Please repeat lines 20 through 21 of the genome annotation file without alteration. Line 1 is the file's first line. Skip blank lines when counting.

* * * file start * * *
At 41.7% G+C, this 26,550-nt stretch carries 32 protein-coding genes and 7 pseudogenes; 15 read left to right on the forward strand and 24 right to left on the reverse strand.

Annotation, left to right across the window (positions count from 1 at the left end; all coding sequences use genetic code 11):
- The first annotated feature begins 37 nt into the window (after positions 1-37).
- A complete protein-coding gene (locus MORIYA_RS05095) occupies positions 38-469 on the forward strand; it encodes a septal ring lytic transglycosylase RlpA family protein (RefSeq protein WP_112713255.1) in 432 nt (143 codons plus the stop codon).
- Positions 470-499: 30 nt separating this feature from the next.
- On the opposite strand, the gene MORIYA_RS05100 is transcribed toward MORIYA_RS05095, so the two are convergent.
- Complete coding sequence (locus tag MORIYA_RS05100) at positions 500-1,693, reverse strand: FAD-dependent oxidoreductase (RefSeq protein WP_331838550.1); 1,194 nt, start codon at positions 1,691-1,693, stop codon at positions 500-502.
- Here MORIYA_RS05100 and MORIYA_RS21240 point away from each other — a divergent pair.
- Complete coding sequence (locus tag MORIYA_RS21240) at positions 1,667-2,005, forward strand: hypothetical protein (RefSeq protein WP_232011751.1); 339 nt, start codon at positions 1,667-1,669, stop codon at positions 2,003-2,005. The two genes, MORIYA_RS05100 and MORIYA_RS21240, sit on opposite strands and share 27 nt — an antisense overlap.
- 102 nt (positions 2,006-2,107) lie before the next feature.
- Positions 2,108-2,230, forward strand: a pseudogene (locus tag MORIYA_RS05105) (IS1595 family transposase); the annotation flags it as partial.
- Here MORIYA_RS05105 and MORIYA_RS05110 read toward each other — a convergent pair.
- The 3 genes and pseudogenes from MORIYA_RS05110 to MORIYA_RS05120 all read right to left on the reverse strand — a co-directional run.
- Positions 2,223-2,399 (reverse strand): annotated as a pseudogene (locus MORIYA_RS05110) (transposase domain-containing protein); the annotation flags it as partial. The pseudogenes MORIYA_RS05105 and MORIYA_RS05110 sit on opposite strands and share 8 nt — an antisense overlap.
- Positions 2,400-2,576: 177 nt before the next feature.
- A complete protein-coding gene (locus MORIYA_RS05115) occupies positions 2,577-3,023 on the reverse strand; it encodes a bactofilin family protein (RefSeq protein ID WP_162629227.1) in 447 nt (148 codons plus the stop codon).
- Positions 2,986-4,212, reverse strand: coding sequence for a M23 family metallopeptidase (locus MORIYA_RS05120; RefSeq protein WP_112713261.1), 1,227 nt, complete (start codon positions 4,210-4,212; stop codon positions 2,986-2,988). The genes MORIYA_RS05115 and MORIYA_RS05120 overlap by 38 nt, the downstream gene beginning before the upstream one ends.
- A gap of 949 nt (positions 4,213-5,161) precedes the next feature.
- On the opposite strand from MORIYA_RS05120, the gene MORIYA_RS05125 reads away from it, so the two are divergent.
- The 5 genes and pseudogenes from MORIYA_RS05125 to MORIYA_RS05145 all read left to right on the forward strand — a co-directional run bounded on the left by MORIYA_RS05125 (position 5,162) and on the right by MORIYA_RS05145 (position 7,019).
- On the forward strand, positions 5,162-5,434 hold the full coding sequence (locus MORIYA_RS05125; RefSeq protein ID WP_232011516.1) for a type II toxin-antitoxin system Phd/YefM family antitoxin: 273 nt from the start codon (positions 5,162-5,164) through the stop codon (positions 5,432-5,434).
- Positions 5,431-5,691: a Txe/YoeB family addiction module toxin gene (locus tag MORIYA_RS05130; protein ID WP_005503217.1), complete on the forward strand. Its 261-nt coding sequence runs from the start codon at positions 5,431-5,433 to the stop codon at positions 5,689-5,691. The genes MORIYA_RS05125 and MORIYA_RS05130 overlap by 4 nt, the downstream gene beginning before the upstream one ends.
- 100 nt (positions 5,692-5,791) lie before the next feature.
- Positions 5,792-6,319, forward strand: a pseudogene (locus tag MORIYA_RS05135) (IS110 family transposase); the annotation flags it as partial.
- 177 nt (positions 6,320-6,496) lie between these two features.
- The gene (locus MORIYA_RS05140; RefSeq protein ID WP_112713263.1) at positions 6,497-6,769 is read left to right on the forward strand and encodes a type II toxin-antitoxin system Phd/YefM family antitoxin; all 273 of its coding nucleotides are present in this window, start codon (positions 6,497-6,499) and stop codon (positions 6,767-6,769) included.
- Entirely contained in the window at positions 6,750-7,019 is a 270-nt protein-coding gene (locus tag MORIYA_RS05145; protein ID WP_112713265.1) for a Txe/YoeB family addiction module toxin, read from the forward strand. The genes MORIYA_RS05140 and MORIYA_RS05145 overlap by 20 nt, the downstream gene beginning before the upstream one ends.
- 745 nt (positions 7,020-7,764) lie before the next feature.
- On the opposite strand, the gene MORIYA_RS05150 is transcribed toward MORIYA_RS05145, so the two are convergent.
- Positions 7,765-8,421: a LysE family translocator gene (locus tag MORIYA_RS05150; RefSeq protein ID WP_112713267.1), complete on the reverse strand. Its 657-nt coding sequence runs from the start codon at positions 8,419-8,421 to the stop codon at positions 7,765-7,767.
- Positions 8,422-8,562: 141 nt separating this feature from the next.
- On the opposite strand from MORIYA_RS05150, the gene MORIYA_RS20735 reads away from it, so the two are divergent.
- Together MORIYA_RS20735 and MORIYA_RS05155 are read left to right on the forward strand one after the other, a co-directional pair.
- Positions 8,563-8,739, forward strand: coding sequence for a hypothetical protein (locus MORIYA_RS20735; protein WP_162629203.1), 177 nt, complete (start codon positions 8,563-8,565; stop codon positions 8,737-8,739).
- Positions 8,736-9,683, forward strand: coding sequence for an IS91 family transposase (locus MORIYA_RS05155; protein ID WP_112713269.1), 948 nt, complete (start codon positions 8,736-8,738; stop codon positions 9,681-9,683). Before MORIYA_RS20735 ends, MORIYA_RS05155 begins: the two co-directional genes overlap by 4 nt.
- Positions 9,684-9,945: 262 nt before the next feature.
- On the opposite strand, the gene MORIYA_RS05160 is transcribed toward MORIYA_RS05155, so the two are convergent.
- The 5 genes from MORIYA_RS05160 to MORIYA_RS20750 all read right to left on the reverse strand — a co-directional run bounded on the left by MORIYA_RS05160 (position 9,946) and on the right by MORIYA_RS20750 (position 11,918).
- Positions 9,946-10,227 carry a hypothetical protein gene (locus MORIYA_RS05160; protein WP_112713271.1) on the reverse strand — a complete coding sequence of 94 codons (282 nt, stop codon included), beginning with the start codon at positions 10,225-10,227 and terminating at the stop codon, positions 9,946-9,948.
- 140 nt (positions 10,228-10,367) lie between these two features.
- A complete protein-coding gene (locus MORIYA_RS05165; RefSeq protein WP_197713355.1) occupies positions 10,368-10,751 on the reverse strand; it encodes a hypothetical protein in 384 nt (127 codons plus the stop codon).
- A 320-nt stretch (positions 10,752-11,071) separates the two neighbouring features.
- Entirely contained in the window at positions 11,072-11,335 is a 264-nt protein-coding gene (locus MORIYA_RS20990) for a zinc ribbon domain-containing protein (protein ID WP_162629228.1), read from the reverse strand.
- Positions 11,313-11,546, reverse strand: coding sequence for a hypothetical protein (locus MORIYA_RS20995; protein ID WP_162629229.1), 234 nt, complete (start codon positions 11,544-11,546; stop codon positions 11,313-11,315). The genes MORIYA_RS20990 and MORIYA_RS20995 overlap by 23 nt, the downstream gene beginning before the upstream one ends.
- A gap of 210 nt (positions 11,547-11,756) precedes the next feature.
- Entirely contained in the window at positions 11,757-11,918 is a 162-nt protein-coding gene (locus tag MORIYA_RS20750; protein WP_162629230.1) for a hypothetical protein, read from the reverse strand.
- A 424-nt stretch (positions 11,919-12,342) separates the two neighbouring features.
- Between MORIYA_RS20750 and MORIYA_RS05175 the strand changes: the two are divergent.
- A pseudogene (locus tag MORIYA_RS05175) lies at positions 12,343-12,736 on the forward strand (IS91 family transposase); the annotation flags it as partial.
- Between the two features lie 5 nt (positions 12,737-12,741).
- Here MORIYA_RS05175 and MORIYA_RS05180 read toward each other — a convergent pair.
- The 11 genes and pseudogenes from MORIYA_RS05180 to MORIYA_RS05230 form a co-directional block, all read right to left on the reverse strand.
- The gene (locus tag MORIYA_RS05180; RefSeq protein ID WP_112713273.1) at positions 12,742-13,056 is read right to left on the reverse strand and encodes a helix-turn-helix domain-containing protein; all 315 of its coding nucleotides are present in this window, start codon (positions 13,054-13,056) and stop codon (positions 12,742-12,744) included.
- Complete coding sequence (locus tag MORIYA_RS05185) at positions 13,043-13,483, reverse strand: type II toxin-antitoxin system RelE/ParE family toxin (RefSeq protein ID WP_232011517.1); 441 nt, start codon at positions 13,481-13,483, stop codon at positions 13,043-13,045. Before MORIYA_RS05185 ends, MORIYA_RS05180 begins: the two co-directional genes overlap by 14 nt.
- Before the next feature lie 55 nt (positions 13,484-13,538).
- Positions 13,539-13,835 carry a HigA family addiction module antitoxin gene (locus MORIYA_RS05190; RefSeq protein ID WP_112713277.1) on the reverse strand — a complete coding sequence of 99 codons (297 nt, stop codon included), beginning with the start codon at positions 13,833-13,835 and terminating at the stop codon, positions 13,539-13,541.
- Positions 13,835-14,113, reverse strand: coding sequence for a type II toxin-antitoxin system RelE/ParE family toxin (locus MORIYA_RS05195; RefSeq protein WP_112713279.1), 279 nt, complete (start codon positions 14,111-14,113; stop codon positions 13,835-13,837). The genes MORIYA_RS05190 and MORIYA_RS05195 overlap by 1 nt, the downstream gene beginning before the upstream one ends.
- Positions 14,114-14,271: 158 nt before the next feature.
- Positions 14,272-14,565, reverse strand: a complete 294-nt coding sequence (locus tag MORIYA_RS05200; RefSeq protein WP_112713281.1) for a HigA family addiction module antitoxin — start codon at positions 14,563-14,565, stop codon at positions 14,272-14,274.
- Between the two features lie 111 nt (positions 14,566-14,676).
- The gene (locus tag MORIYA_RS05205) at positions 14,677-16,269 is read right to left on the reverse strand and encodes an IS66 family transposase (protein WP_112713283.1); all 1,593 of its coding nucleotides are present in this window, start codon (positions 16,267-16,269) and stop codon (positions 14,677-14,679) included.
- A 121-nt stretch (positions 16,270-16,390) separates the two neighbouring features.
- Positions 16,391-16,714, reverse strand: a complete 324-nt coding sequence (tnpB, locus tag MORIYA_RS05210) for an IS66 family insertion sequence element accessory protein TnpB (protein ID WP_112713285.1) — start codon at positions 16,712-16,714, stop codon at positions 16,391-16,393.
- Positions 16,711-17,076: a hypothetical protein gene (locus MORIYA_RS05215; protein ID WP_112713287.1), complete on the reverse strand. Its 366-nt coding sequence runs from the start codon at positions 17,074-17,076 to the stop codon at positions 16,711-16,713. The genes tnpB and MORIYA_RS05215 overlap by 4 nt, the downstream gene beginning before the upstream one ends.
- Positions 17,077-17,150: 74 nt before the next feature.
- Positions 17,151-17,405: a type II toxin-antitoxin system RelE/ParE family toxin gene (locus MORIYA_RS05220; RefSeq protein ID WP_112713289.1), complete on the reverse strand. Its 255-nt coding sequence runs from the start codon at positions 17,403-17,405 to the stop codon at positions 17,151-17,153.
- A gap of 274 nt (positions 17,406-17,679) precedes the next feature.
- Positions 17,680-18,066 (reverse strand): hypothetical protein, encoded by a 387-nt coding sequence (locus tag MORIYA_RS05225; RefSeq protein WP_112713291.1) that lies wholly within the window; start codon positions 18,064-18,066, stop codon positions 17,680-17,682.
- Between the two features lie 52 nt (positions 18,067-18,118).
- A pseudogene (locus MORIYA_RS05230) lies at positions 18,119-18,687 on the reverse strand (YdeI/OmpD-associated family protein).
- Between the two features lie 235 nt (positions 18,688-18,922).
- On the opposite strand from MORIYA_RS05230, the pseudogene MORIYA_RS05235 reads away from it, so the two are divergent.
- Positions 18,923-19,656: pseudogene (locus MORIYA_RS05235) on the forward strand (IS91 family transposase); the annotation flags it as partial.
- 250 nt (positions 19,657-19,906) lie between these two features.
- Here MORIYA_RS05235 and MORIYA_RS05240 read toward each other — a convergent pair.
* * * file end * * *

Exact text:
- The 5 genes and pseudogenes from MORIYA_RS05125 to MORIYA_RS05145 all read left to right on the forward strand — a co-directional run bounded on the left by MORIYA_RS05125 (position 5,162) and on the right by MORIYA_RS05145 (position 7,019).
- On the forward strand, positions 5,162-5,434 hold the full coding sequence (locus MORIYA_RS05125; RefSeq protein ID WP_232011516.1) for a type II toxin-antitoxin system Phd/YefM family antitoxin: 273 nt from the start codon (positions 5,162-5,164) through the stop codon (positions 5,432-5,434).